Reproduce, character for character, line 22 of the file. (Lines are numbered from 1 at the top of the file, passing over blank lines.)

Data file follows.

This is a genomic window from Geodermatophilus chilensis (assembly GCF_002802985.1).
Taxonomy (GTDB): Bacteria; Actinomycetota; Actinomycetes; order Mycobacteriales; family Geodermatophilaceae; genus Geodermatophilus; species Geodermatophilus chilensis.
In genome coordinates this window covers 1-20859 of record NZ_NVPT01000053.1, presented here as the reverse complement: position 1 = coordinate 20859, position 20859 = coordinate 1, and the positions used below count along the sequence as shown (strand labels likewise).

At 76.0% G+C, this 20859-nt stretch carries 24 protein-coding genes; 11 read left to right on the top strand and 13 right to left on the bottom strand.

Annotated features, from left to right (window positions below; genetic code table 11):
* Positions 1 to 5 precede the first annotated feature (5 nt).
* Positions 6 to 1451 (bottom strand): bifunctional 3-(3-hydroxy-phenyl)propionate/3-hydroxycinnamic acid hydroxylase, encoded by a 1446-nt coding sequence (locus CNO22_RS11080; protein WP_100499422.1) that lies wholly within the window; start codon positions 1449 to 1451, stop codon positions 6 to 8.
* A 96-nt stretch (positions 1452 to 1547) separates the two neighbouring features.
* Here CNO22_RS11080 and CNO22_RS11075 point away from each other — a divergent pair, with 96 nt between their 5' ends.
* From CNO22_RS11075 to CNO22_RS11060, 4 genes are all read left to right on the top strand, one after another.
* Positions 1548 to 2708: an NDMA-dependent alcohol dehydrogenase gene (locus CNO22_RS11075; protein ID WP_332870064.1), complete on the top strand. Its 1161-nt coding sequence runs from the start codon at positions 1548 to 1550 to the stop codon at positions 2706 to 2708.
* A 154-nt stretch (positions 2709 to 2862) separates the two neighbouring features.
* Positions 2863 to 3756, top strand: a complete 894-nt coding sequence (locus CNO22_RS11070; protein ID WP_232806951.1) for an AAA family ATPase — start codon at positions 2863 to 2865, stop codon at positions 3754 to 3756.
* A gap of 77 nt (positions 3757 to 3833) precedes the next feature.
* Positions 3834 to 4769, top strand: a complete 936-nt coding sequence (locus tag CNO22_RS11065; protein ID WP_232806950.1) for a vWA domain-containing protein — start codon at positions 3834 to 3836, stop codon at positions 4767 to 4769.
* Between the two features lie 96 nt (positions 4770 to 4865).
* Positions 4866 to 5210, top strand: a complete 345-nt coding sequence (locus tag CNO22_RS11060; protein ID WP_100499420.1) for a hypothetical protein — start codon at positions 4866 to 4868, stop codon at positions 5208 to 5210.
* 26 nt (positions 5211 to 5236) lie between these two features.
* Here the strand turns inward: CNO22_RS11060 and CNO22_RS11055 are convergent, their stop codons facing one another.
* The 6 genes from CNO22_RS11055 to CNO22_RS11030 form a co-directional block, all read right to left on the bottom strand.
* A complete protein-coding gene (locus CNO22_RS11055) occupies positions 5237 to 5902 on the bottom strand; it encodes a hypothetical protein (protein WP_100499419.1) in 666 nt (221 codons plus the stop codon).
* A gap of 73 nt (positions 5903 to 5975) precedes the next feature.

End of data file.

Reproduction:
* A gap of 73 nt (positions 5903 to 5975) precedes the next feature.